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Lasiurus xanthinus 

Scope: Global
Language: English
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Taxonomy [top]

Kingdom Phylum Class Order Family
Animalia Chordata Mammalia Chiroptera Vespertilionidae

Scientific Name: Lasiurus xanthinus Thomas, 1897
Common Name(s):
English Western Yellow Bat
Taxonomic Notes: Subgenus Dasypterus. Often considered a subspecies of ega.

Assessment Information [top]

Red List Category & Criteria: Least Concern ver 3.1
Year Published: 2017
Date Assessed: 2016-08-29
Assessor(s): Arroyo-Cabrales, J. & Álvarez-Castañeda, S.T.
Reviewer(s): Solari, S.
Justification:
This species is listed as Least Concern in because of its wide distribution, presumed large population, occurrence in a number of protected areas, and because it is unlikely to be declining at nearly the rate required to qualify for listing in a threatened category.
Previously published Red List assessments:

Geographic Range [top]

Range Description:This species occurs in south California, Arizona, and New Mexico south to Baja California, west and central Mexico (Simmons 2005).
Countries occurrence:
Native:
Mexico; United States (Arizona, California, New Mexico)
Additional data:
Range Map:Click here to open the map viewer and explore range.

Population [top]

Population:It is a common species (Wilson and Ruff 1999). Some populations may be migratory, although some individuals appear to be present year-round, even in the northern most portion of the range. Western yellow bats probably do not hibernate; activity has been observed year round in both the southern and northern portions of the range. Capture sites are often associated with water features (e.g. stock tanks, ponds, streams, and rivers) in open grassy areas and scrub, as well as canyon and riparian situations. Neither the distribution nor the roosting habitat preferences of western yellow bats are understood well enough (Ortiz and Barrows 2014).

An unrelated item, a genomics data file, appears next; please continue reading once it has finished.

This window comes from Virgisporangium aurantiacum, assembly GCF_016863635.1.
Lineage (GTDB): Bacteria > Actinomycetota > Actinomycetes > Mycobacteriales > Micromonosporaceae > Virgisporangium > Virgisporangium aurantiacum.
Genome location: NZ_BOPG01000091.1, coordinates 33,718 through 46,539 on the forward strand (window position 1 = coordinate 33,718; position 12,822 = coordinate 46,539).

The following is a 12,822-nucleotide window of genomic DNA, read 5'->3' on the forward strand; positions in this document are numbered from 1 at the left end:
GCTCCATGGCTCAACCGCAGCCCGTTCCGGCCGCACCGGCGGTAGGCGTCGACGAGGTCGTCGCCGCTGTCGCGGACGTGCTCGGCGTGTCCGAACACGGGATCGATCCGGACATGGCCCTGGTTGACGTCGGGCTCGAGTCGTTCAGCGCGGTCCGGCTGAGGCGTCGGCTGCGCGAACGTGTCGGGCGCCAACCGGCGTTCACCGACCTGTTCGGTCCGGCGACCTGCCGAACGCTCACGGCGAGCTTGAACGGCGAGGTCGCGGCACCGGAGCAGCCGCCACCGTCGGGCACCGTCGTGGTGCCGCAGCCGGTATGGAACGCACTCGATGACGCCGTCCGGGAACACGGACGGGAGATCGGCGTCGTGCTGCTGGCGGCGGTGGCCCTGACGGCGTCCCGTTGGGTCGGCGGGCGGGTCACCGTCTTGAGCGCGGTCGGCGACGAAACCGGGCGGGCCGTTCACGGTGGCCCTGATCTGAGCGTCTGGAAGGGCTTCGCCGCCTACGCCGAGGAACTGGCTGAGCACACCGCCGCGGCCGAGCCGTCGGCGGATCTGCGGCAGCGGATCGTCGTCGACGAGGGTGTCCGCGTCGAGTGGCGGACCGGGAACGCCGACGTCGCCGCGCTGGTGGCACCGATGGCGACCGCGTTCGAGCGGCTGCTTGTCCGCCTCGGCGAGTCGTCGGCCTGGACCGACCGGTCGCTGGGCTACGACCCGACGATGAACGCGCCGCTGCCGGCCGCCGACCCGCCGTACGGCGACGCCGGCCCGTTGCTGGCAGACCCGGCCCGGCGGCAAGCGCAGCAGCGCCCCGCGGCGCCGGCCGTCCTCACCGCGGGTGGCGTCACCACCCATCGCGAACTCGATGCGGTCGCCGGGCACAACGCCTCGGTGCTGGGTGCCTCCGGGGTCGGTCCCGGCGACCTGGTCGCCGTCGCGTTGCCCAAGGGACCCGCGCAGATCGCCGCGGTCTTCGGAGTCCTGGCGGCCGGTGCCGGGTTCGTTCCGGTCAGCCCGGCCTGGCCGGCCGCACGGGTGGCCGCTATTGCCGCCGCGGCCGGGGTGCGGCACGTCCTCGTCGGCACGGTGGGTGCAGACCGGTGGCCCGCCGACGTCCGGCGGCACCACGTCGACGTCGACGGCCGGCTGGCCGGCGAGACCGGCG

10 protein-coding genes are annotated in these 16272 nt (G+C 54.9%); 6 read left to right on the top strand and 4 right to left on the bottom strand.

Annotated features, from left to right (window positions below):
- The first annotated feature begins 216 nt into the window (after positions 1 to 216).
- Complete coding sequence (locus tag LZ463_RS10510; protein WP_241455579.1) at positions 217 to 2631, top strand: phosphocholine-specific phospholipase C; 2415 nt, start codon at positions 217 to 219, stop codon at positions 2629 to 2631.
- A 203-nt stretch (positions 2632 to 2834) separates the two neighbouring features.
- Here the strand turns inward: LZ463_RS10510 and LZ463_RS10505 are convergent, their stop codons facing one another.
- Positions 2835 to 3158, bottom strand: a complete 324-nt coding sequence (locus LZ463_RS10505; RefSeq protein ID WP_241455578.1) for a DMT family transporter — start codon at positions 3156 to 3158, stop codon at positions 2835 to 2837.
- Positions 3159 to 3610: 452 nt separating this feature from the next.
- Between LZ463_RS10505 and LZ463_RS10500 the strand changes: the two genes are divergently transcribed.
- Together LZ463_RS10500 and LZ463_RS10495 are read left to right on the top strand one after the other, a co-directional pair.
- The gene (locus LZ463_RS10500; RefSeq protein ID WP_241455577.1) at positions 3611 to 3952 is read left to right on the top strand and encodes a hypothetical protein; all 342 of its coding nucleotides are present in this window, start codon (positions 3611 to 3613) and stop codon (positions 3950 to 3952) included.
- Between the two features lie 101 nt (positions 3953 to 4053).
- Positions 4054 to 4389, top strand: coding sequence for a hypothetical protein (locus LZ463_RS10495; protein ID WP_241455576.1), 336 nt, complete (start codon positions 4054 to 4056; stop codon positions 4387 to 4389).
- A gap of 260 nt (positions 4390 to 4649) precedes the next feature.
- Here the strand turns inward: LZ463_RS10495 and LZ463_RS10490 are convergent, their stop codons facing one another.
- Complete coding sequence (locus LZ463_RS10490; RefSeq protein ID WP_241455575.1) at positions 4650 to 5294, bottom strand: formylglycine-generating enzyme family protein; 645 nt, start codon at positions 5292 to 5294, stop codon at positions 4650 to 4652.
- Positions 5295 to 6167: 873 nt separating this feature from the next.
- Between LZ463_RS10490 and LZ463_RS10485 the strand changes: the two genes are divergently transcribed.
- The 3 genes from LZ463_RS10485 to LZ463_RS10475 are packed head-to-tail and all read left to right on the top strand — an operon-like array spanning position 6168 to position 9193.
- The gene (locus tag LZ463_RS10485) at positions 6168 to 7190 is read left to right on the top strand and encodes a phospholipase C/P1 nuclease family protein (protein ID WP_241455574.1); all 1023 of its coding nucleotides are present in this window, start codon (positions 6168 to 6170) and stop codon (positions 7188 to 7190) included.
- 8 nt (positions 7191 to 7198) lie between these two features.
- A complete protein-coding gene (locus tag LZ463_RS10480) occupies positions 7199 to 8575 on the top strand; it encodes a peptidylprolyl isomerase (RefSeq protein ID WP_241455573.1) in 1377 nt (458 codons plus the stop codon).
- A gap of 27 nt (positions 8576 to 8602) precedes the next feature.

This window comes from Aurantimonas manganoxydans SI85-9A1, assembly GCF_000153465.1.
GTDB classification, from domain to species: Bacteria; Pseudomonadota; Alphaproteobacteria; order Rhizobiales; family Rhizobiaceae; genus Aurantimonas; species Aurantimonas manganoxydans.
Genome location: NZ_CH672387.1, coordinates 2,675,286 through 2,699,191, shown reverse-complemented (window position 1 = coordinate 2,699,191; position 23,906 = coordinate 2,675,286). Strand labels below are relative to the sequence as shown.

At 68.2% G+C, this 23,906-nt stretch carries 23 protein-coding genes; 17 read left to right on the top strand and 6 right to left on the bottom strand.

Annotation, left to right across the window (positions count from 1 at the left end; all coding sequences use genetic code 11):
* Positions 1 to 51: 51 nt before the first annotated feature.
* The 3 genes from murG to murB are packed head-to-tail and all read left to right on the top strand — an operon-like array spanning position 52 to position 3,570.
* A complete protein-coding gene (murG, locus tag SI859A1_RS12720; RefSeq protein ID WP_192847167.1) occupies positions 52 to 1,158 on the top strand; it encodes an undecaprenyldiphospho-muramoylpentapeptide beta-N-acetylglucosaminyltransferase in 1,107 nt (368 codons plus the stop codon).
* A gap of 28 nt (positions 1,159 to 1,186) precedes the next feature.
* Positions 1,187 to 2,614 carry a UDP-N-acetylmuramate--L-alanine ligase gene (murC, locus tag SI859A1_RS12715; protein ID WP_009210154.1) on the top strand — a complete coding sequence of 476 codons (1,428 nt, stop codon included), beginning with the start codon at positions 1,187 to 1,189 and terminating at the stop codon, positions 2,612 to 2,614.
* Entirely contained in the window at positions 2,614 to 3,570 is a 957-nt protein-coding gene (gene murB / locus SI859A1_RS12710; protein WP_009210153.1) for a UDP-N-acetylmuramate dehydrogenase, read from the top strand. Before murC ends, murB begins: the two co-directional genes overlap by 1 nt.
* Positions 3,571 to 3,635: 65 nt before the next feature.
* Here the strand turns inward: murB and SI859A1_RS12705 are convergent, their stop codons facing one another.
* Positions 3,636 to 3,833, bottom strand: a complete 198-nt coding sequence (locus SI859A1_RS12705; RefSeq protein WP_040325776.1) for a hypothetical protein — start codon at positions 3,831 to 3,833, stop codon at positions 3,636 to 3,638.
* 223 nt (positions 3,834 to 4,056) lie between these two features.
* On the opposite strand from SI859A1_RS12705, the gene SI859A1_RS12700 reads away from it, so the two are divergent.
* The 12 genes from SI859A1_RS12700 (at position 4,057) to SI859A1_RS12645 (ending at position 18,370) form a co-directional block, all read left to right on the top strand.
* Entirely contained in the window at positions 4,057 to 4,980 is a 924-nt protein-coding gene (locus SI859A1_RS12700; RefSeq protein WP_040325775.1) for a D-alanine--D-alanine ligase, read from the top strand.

Current Population Trend:Stable
Additional data:
Population severely fragmented:No

Habitat and Ecology [top]

Habitat and Ecology:This species occupies a range of habitats of extremely arid areas to dry areas. It inhabits savannas, secluded woodlands, regions dominated by pasture or croplands, and even tolerates residential areas. It is insectivorous. It often roosts in trees, where it generally hangs from the midrib of a leaf using its hind claws and possibly its thumbs. Western yellow bats are thought to be noncolonial. Individuals usually roost in trees, hanging from the underside of a leaf. Where their range overlaps with that of native desert fan palms (Washingtonia filifera), western yellow bats appear to select those palms (as well as Yucca species and other palm species) for roosting (Higginbotham et al. 2000), roosting individually or in small groups in palm tree skirts (O’Farrell et al. 2004). Mating probably occurs in autumn, with usually two babies are born in June (Wilson and Ruff 1999). The presence of up to four embryos suggests that size of litter may vary from two to four.
Systems:Terrestrial

Threats [top]

Major Threat(s): Probably one of the primary threats in the U.S., however, is the cosmetic trimming of palm fronds. The use of pesticides in date palm and other orchards may also constitute a threat to both roosting bats and the insects upon which they forage. Domestic cats, whether pets or feral, may be a significant source of predation, as they are for many lizards, songbirds, and rodents. Few threats for the survival for this bat can be reported.

Conservation Actions [top]

Conservation Actions: It occurs in several protected areas, but desert populations may not be completely covered by these. It is necessary to avoid indirect habitat destruction, related to extensive use of pesticides, and fires near residential or camping areas.

Citation: Arroyo-Cabrales, J. & Álvarez-Castañeda, S.T. 2017. Lasiurus xanthinus. The IUCN Red List of Threatened Species 2017: e.T41532A22004260. . Downloaded on 18 November 2017.
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